The Egyptian military promised to put an end to the encampments of Mohamed Morsi supporters in Cairo, and they acted on it today — with bloody results.  Depending on which side one hears, the deaths range from seven (the military reports) to, er, 2000 (pro-Morsi claim).  NBC News puts the number at 15 and rising, and not all of those came from one side:

Security forces began to clear two sit-in camps for supporters of the Egypt’s ousted president on Wednesday, sparking large-scale violent clashes that killed at least 15 people.

Bodies, some of them badly burned, were recovered as tear gas and gunfire engulfed protest camps at Rabaa and Nahda in the Egyptian capital.

About 200 people were arrested, the country’s interior ministry said.

Supporters of President Mohammed Morsi were seen throwing stones and Molotov cocktails at troops, Reuters reported. Security sources said five police officers were killed and 12 injured during the operation.

The Washington Post shows the wide disparity in claims:

A senior Health Ministry official, Ahmed el-Ansari, said a total of nine people were killed and 50 injured at the two sites. But the Muslim Brotherhood’s Freedom and Justice Party, which backs the ousted president, claimed that more than 2,000 people died. The party initially said 500 protesters were killed and about 9,000 wounded in the raids.

The numbers could not immediately be confirmed. Witnesses said they saw at least 42 bodies of demonstrators in a field hospital at the site of one of the sit-ins.

Nor are those the only battles going on in the streets of Cairo:

The assault came after days of warnings by the military-backed interim administration that replaced President Mohammed Morsi after he was ousted in a July 3 coup. The two sit-in camps at two major intersections on opposite sides of the Egyptian capital began in late June to show support for Morsi. Aftre the coup, protesters there have demanded his reinstatement.

Clashes also broke out elsewhere in Cairo and other provinces across the country, with police stations, government buildings and churches attacked or set ablaze.

The Egyptian Central Bank instructed commercial banks to close branches in areas affected by the chaos, a sign of alarm that the violence could spiral out of control. The Ministry of Antiquities also ordered the site of the Giza Pyramids closed to visitors along with the Egyptian museum in the heart of the Egyptian capital. The closures were a precaution effective only for Wednesday, it said.

CNN describes the capital as “a war zone”:

Thick plumes of black smoke were rising through the air from where it was understood security forces had entered the area and pro-Morsy supporters were facing off against those forces, he said.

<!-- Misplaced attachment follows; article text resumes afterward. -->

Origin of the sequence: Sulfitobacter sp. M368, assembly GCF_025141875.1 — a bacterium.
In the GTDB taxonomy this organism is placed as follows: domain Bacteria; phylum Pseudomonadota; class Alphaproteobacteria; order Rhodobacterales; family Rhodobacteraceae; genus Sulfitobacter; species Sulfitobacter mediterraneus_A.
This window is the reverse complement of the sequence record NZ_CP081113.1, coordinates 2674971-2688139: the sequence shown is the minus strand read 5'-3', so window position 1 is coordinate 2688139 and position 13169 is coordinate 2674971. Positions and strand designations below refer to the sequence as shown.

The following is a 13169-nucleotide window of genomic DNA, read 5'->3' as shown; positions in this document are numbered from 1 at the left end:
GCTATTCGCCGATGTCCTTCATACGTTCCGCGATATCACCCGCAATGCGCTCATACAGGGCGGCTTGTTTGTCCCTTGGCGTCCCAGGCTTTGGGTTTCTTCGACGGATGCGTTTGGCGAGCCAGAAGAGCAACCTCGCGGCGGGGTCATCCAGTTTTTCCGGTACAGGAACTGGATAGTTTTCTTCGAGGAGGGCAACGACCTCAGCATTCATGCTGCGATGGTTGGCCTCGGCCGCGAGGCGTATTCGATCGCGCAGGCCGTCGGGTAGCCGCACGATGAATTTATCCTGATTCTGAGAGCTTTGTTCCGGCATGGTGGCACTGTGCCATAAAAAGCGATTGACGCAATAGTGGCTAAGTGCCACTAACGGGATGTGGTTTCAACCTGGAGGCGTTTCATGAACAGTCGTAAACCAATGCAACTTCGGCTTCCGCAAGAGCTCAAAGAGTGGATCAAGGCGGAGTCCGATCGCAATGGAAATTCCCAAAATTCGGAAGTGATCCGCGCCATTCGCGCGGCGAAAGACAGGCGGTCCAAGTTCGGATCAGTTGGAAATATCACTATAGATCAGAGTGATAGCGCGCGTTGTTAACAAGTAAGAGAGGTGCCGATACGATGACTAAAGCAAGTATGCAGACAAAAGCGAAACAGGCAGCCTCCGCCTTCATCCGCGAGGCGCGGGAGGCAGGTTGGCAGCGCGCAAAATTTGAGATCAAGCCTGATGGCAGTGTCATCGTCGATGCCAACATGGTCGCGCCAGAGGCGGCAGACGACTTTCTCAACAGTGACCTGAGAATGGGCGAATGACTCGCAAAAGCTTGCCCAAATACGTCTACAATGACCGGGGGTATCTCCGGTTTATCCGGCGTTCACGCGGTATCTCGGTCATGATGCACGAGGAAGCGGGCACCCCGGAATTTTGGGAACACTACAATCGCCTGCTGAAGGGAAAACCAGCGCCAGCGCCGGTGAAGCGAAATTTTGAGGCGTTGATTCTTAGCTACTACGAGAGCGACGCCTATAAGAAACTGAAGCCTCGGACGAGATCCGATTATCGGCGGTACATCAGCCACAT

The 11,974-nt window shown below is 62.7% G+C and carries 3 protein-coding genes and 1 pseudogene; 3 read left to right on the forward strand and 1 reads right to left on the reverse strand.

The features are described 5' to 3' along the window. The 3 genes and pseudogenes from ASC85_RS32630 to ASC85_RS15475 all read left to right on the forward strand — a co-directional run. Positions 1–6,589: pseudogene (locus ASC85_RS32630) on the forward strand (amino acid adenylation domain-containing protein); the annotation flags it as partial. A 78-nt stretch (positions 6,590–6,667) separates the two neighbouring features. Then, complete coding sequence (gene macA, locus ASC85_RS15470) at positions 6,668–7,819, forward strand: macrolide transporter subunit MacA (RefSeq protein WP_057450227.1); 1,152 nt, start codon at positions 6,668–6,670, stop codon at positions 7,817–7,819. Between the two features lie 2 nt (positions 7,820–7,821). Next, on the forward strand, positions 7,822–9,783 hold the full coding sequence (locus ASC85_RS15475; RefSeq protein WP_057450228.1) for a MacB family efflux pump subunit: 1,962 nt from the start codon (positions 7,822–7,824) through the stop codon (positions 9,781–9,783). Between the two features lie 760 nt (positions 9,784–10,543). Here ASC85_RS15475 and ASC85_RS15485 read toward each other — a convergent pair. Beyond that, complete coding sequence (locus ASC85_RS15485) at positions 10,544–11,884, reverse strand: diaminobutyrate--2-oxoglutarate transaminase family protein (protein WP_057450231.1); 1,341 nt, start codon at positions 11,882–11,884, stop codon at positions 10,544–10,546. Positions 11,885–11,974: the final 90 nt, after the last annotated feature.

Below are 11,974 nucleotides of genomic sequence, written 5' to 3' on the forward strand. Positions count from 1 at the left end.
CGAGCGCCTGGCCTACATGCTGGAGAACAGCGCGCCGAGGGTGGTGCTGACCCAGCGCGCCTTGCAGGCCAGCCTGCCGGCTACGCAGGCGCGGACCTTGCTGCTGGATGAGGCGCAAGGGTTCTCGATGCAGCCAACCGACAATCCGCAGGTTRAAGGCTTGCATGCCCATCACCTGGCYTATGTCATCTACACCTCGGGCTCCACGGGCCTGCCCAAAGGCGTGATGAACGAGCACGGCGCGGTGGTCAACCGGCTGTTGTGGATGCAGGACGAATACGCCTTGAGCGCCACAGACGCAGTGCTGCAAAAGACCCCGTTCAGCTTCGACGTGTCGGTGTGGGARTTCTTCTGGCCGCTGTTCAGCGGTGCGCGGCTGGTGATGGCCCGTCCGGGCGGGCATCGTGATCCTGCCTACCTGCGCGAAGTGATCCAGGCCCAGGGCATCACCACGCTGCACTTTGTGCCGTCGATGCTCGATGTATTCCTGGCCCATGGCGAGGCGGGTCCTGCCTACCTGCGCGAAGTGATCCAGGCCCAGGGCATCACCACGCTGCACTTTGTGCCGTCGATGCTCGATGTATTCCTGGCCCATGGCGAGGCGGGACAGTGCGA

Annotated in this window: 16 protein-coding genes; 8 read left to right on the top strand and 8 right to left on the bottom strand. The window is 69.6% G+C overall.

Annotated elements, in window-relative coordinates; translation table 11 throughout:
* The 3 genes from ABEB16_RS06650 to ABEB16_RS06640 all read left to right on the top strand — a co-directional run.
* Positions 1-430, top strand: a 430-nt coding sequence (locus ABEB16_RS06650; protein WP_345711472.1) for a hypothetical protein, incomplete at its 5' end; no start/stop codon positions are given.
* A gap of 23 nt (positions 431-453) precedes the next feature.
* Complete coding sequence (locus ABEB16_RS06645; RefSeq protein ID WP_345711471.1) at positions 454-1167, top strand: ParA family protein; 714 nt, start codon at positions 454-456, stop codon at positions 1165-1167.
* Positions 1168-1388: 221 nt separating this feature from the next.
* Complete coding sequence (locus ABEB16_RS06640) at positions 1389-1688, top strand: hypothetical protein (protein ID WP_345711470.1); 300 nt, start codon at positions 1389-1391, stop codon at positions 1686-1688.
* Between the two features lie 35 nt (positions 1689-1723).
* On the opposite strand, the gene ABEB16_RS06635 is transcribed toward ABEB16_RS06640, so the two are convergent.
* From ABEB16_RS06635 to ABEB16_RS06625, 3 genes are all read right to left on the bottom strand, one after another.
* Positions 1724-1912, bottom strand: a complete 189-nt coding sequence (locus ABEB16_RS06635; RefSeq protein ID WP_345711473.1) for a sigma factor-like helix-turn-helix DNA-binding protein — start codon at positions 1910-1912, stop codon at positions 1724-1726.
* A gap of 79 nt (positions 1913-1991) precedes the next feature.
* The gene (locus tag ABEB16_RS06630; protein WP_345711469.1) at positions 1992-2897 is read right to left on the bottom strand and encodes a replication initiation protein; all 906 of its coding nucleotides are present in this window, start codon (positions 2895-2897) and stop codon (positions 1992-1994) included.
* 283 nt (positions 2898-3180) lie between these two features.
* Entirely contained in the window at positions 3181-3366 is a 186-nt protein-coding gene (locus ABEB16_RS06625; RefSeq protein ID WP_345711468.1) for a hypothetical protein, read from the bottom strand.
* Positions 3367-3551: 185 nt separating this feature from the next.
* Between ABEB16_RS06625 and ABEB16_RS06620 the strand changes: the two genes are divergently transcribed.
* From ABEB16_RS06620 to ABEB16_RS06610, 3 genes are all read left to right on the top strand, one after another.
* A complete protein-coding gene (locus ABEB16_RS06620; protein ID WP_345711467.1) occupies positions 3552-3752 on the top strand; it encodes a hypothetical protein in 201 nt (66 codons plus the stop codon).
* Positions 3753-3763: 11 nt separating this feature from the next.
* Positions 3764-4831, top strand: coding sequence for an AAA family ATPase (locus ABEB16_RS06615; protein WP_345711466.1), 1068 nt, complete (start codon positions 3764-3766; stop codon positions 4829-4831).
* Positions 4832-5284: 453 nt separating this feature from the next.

Protesters were breaking bricks and gunfire could be heard, while tear gas was filling the air.

“Up above there are military helicopters and this is just an all-out fight and I think this is what a lot of people were concerned about — this kind of violent scene,” he said.

This could have significant diplomatic consequences. According to Reuters, Turkey’s prime minister has demanded action from both the United Nations and the Arab League:

This will be an embarrassment for the US and the West, which have tried to push the military-imposed government toward reconciliation with the Muslim Brotherhood, although it’s pretty clear that the Brotherhood and other Islamists didn’t want reconciliation. They wanted a return of Morsi to power, full stop, with no other negotiations possible until the military capitulated. It’s clear the military won’t back down now, which means that either the Islamists have to figure out a way to work with them, or Egypt will break into civil war. It’s possible that this rout in the streets will give the Muslim Brotherhood second thoughts about its defiance, but don’t put money on that outcome.

Update: This was inevitable:

Supporters of deposed Islamist president Mohamed Morsi torched three churches in central Egypt on Wednesday in reprisal attacks as police dispersed demonstrations in Cairo, reports said.

The assailants threw firebombs at Mar Gergiss church in Sohag, a city with a large community of Coptic Christians who comprise up to 10 percent of Egypt’s 84 million people, causing it to burn down, the official MENA news agency said.

Security officials told AFP that another two churches were attacked in El-Menia province, leaving them partially damaged by fire.

Coptic rights group the Maspero Youth Union reported the same information, accusing Morsi’s Muslim Brotherhood movement of “waging a war of retaliation” against the country’s Christians.

Islamists had blamed the Copts all along for the fall of Morsi, so this is not unexpected — but it’s still another example of the brutality and irrationality of the Islamists in Egypt.

Update: The health ministry now says 56 people were killed.  AFP reports that the death toll has risen to 124:

I’ve seen some pictures of the corpses on Twitter, and I’d bet that AFP’s number is closer to reality.